On their 16th day without food — and without any commitment from Mayor Rahm Emanuel or Chicago Public Schools — hunger strikers pushing for a new neighborhood school in the historic Dyett building are taking their cause to the highest education official in the nation.
Two of the 12 hunger strikers, Jitu Brown and April Stogner, plus the American Federation of Teachers President Randi Weingarten, are traveling to Washington, D.C., to deliver a letter to Arne Duncan, U.S. Education Secretary and former head of CPS, urging him to push Emanuel “to do the right thing,” according to the union.
The supporters of the proposed Dyett Green Technology and Global Leadership High School succeeded in snagging an impromptu meeting Monday night with Emanuel, but they left without any decision on what to do with the school. The mayor, who had yet to meet with any of the Dyett supporters despite several sit-ins at City Hall, agreed to see them face-to-face to tamp down the loud chants and jeers directed at him.
“The mayor did not tell us that we will have Dyett Green Technology and Global Leadership High School, and until such time, we will continue our hunger strike,” Cathy Dale said Tuesday morning in a flat, strained voice outside Emanuel’s City Hall office. “They said they’re going to move as fast as they can on the decision.”
“They would not put a date,” she said.
The hunger strike began for Dale and 11 others on Aug. 17 in response to a CPS-instituted delay on the district’s own process to put a new school in building at 551 E. 51st St. that had housed Dyett High School until June. Phased out a year at a time since 2012, Dyett graduated just 13 seniors in June.
Facing public pressure, CPS put out a request for proposals and said the district would choose, in August, from the three it received so a new high school could open in September 2016. One of those proposals came from a contract operator; the other two were for district-run schools, including the one developed by the hunger strikers.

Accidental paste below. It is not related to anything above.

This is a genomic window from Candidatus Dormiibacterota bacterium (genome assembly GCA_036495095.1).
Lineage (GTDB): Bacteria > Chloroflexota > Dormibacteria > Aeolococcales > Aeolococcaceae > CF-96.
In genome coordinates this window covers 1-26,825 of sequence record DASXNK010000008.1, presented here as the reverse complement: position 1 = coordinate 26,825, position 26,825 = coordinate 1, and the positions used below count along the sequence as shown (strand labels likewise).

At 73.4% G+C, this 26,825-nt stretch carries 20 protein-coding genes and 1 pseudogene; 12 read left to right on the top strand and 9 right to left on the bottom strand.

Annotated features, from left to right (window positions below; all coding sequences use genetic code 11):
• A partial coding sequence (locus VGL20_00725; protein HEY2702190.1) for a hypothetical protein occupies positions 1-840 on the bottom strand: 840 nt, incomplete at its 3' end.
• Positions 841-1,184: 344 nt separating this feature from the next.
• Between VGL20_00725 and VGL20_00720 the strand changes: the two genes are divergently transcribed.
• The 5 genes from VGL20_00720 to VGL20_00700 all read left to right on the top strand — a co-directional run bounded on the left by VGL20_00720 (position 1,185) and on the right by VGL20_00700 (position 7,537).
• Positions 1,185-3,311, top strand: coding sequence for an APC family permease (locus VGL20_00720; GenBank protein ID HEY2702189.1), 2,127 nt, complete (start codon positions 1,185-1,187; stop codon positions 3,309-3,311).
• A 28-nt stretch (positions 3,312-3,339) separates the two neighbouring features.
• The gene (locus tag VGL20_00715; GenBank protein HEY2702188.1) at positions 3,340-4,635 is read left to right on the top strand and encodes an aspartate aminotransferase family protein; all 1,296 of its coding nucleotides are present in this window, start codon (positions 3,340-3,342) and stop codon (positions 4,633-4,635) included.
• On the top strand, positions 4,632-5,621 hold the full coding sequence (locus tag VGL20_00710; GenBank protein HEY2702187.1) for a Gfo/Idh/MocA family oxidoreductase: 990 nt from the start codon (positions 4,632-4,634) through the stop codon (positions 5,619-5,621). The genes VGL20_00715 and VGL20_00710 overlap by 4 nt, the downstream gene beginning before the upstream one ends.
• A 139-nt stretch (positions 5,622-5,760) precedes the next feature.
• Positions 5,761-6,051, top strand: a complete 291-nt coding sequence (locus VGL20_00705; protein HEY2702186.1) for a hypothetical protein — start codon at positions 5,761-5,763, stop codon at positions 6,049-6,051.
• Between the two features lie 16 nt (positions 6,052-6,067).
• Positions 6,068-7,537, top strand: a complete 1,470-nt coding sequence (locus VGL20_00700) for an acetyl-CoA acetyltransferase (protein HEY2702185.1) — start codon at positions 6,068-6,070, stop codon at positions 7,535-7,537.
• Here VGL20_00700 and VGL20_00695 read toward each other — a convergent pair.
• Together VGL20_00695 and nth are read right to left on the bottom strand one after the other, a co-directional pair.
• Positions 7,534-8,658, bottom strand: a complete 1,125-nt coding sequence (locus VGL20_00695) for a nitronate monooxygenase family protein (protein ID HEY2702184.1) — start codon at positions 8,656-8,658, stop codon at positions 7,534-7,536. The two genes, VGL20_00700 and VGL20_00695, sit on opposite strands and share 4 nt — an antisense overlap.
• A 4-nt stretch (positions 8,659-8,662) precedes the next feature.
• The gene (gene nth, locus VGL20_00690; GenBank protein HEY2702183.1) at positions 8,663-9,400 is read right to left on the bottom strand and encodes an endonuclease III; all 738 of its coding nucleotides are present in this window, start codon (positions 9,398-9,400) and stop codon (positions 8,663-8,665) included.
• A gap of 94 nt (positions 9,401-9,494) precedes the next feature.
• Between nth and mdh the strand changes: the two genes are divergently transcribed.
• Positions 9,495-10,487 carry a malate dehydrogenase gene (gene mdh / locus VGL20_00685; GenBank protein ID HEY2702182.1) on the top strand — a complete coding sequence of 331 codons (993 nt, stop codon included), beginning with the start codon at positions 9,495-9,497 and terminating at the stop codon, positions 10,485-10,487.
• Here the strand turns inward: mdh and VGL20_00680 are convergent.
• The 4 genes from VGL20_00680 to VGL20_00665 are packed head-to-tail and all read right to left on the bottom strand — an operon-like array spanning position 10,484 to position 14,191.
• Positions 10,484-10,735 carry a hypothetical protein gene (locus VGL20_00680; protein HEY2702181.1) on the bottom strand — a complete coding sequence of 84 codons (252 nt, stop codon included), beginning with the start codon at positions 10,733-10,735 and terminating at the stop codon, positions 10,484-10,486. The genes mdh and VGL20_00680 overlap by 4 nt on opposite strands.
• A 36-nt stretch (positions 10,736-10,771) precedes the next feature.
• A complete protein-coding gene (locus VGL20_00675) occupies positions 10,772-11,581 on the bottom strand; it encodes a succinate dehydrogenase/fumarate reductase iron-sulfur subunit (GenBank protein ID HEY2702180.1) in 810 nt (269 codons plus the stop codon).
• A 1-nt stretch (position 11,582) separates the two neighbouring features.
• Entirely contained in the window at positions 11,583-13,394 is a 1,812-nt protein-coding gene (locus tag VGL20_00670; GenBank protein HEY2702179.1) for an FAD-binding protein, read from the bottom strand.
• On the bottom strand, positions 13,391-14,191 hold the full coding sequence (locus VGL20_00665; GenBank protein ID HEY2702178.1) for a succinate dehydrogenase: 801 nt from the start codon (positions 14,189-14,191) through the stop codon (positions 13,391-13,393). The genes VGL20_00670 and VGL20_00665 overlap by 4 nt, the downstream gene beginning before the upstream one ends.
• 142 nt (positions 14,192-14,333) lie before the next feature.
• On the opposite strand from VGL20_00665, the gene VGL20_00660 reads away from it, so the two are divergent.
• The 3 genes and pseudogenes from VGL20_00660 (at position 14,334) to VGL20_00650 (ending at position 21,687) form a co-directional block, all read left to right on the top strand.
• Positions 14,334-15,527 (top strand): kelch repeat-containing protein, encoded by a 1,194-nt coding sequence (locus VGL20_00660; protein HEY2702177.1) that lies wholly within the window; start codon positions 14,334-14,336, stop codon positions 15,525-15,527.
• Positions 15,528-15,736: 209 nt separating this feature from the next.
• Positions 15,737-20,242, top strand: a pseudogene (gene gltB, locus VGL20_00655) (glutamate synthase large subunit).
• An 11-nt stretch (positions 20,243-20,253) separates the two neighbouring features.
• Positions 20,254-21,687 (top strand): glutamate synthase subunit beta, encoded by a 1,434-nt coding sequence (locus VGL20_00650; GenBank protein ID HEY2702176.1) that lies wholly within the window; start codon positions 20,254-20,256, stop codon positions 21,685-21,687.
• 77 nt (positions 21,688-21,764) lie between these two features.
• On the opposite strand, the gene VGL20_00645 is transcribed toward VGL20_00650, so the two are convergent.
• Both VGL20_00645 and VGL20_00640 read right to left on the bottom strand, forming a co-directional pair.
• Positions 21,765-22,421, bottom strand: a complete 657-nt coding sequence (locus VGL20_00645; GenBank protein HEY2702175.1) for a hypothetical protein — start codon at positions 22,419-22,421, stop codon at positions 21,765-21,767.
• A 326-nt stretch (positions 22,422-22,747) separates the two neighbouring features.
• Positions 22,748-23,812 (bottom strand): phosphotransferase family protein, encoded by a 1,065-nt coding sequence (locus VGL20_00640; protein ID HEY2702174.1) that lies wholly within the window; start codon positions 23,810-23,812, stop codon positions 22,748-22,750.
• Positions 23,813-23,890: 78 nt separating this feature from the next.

Last week, the district hinted it might not need any more schools in the neighborhood, citing declining demographics.
Dale, a local school council member at Mollison Elementary School and King College Prep High School, said the neighborhood children who joined her at City Hall to lobby the mayor deserve a solid neighborhood high school that isn’t run by a private operator.
“We’re not asking for any money. We’re not asking for a contract or a charter,” Dale said. “We’re simply saying, ‘Board, do your job.’ ”
Emanuel’s office released a statement Monday night: “The mayor appreciates there are strong feelings about Dyett, and he understands there is a desire for a quick resolution about its future, however what’s most important is the right decision. CPS is engaged in a thorough review of Dyett, and while they are closer to a decision, they continue to weigh all the factors at play in an effort to achieve the best outcome possible — one that will ensure a strong Bronzeville and a strong future for our children.”
The mayor did not provide any updates Tuesday. He faces two more public budget hearings later this week.
So far, four hunger strikers have needed medical attention. Dale said she went to see her doctor, who told her to eat.
“I’m having some very severe health issues,” she said. “You can go for yourself and find out what happens when you starve your body for five days, and this is day 16. My doctor’s not happy.”